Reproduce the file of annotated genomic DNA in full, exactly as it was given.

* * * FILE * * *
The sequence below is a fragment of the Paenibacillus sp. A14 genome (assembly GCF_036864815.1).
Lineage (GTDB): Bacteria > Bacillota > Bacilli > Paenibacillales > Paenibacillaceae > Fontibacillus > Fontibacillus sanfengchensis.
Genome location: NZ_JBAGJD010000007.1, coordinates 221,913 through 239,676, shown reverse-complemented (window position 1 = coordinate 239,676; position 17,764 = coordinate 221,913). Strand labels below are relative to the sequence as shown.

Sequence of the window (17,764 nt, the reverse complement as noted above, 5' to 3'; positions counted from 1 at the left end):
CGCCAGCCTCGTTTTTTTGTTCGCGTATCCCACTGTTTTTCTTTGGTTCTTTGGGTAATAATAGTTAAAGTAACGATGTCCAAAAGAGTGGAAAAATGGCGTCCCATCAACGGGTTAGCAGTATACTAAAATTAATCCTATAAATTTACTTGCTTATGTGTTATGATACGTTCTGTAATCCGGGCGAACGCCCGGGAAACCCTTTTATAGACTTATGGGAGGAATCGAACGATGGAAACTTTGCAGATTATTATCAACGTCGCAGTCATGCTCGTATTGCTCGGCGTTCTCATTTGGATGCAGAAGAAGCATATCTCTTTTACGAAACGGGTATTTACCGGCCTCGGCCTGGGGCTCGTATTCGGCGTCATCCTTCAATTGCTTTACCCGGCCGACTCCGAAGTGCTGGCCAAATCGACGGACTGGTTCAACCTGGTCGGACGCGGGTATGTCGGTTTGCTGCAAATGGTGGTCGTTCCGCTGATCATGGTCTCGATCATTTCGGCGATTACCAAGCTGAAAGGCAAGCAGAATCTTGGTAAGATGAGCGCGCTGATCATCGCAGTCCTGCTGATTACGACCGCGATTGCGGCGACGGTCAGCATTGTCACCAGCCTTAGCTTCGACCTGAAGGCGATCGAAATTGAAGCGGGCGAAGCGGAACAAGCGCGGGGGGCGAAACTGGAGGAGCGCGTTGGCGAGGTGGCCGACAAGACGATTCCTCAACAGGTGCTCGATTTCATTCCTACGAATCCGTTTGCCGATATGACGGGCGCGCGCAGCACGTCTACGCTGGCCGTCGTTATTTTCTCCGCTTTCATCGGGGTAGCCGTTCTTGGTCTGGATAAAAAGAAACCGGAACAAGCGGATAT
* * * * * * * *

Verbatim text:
The sequence below is a fragment of the Paenibacillus sp. A14 genome (assembly GCF_036864815.1).
Lineage (GTDB): Bacteria > Bacillota > Bacilli > Paenibacillales > Paenibacillaceae > Fontibacillus > Fontibacillus sanfengchensis.
Genome location: NZ_JBAGJD010000007.1, coordinates 221,913 through 239,676, shown reverse-complemented (window position 1 = coordinate 239,676; position 17,764 = coordinate 221,913). Strand labels below are relative to the sequence as shown.

Sequence of the window (17,764 nt, the reverse complement as noted above, 5' to 3'; positions counted from 1 at the left end):
CGCCAGCCTCGTTTTTTTGTTCGCGTATCCCACTGTTTTTCTTTGGTTCTTTGGGTAATAATAGTTAAAGTAACGATGTCCAAAAGAGTGGAAAAATGGCGTCCCATCAACGGGTTAGCAGTATACTAAAATTAATCCTATAAATTTACTTGCTTATGTGTTATGATACGTTCTGTAATCCGGGCGAACGCCCGGGAAACCCTTTTATAGACTTATGGGAGGAATCGAACGATGGAAACTTTGCAGATTATTATCAACGTCGCAGTCATGCTCGTATTGCTCGGCGTTCTCATTTGGATGCAGAAGAAGCATATCTCTTTTACGAAACGGGTATTTACCGGCCTCGGCCTGGGGCTCGTATTCGGCGTCATCCTTCAATTGCTTTACCCGGCCGACTCCGAAGTGCTGGCCAAATCGACGGACTGGTTCAACCTGGTCGGACGCGGGTATGTCGGTTTGCTGCAAATGGTGGTCGTTCCGCTGATCATGGTCTCGATCATTTCGGCGATTACCAAGCTGAAAGGCAAGCAGAATCTTGGTAAGATGAGCGCGCTGATCATCGCAGTCCTGCTGATTACGACCGCGATTGCGGCGACGGTCAGCATTGTCACCAGCCTTAGCTTCGACCTGAAGGCGATCGAAATTGAAGCGGGCGAAGCGGAACAAGCGCGGGGGGCGAAACTGGAGGAGCGCGTTGGCGAGGTGGCCGACAAGACGATTCCTCAACAGGTGCTCGATTTCATTCCTACGAATCCGTTTGCCGATATGACGGGCGCGCGCAGCACGTCTACGCTGGCCGTCGTTATTTTCTCCGCTTTCATCGGGGTAGCCGTTCTTGGTCTGGATAAAAAGAAACCGGAACAAGCGGATAT